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The continuum decomposition of the Fe-Cr alloys from initial phase separation to steady-state coarsening with concentrations varying from 25 at % Cr and 30 at % Cr to 33 at % Cr aged at 750 K was studied by utilizing three-dimensional phase-field simulations. The dynamic stages of separation of nanoscale Cr-enriched α' phase were distinguished by the evolution of the volume fraction, particle number density and the average particle radius of the α' phase. The stage of steady-state coarsening was characterized with an equilibrium volume fraction and decreasing particle number density. The coarsening rate constant by linear fitting of the cube of average radius and aging time shows an increase with the increasing Cr concentration. The time exponents decrease from the growth and coarsening stage to the steady-state coarsening stage and show a dependence on the particles number density at different concentrations. The quantitative evolutions of α' phase via nucleation growth and spinodal decomposition are theoretically helpful for understanding the microstructure evolution with aging time in Fe-Cr alloys.
This article was published in the following journal.
Name: Materials (Basel, Switzerland)
In order to develop Ti based alloys with promising biocompatibility and matching mechanical response with human bone, TiTaNb alloys with 15, 23 and 30 mass% Ta are designed and systematically examined...
The stress corrosion cracking (SCC) properties of the bi-directional forged (BDF) Mg-4Zn-0.6Zr-xSr (ZK40-xSr, x = 0, 0.4, 0.8, 1.2, 1.6 wt %) alloys were studied by the slow strain rate tensile (SSRT)...
High-entropy alloys have attracted much attention due to their unique microstructures and excellent properties. Since their invention more than ten years ago, research attention has been mainly focuse...
In this review are highlighted the corrosion and biocompatibility of biodegradable Mg alloys for their use in orthopedic applications. It was revealed that mixing with alloying elements, such as Mn an...
Refractory-based high entropy alloys (HEAs) of the 2nd-generation type are new intensively-studied materials with a high potential for structural high-temperature applications. This paper presents inv...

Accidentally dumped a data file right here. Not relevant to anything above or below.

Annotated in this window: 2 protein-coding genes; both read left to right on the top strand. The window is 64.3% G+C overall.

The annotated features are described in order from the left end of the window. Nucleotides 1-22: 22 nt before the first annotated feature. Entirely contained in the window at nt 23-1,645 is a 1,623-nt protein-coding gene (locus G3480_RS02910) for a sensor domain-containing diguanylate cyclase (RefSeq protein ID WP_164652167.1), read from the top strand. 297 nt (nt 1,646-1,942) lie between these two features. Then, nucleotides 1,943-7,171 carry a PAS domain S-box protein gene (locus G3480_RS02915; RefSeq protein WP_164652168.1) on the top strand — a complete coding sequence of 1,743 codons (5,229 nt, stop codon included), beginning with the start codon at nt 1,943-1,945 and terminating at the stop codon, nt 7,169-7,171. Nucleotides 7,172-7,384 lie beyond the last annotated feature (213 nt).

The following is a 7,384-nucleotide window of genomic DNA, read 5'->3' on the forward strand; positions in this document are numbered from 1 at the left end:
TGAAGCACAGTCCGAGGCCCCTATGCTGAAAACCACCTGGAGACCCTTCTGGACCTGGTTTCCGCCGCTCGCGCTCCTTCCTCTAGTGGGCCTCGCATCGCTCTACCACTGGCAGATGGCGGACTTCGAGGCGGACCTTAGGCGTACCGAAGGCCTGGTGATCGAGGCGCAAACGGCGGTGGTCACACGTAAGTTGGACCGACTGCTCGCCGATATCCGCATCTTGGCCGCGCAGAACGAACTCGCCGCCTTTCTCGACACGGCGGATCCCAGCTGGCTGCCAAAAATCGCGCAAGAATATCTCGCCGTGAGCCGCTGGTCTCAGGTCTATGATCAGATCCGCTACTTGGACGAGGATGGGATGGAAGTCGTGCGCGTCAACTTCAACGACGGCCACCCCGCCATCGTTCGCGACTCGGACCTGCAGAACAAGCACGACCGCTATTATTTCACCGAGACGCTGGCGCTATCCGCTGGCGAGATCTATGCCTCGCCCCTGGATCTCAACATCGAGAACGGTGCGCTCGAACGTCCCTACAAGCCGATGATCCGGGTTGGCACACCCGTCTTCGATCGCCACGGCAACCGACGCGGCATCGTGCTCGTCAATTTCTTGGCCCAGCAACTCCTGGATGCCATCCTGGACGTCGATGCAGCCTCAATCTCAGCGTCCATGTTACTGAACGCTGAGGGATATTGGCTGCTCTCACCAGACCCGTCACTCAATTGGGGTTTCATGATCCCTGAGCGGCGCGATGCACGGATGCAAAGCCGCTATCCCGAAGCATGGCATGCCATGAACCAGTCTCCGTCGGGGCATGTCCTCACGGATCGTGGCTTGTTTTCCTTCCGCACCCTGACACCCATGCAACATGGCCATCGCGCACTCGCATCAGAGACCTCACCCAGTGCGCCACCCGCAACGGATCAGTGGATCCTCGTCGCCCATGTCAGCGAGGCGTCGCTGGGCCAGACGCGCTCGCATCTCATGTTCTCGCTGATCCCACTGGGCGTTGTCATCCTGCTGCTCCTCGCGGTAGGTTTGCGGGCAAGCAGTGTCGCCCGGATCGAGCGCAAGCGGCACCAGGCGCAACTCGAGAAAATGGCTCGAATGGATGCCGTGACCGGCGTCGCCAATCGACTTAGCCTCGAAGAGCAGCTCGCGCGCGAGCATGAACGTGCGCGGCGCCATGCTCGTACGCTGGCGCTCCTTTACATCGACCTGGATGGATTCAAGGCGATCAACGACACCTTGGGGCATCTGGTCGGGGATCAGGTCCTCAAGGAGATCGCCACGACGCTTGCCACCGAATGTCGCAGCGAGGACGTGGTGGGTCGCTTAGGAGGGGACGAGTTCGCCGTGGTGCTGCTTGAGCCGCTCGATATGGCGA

1. To assess the safety of using the CONTINUUM™ device by monitoring the side effects and complications associated with the Device following a radical prostatectomy. 2. To verify...
This is a prospective, multi-center, non-randomized, non-controlled study designed to obtain survival and outcome data on the Continuum Metal on Polyethylene Acetabular System when used in...
The primary objective of this study is to obtain implant survivorship and clinical outcome data for the commercially available Zimmer® Continuum™ Ceramic-on-Ceramic Bearing System when ...
Our objective here is to characterize the viral evolution and viral factors determining HIV virulence, the evolution of the HIV reservoir in PBMC and the co-evolution of anti-HIV CD8 T cel...
The study is a multi-center, prospective, non-controlled, consecutive cohort post market surveillance study. The objective of this study is to obtain survival and outcome data on the Conti...
The fusion of ceramics (porcelain) to an alloy of two or more metals for use in restorative and prosthodontic dentistry. Examples of metal alloys employed include cobalt-chromium, gold-palladium, gold-platinum-palladium, and nickel-based alloys.
The interdisciplinary science that studies evolutionary biology, including the origin and evolution of the major elements required for life, their processing in the interstellar medium and in protostellar systems. This field also includes the study of chemical evolution and the subsequent interactions between evolving biota and planetary evolution as well as the field of biology that deals with the study of extraterrestrial life.
Alloys that contain a high percentage of gold. They are used in restorative or prosthetic dentistry.
The interval between two successive CELL DIVISIONS during which the CHROMOSOMES are not individually distinguishable. It is composed of the G phases (G1 PHASE; G0 PHASE; G2 PHASE) and S PHASE (when DNA replication occurs).
Evolution at the molecular level of DNA sequences and proteins. (Rieger et al., Glossary of Genetics: Classical and Molecular, 5th ed)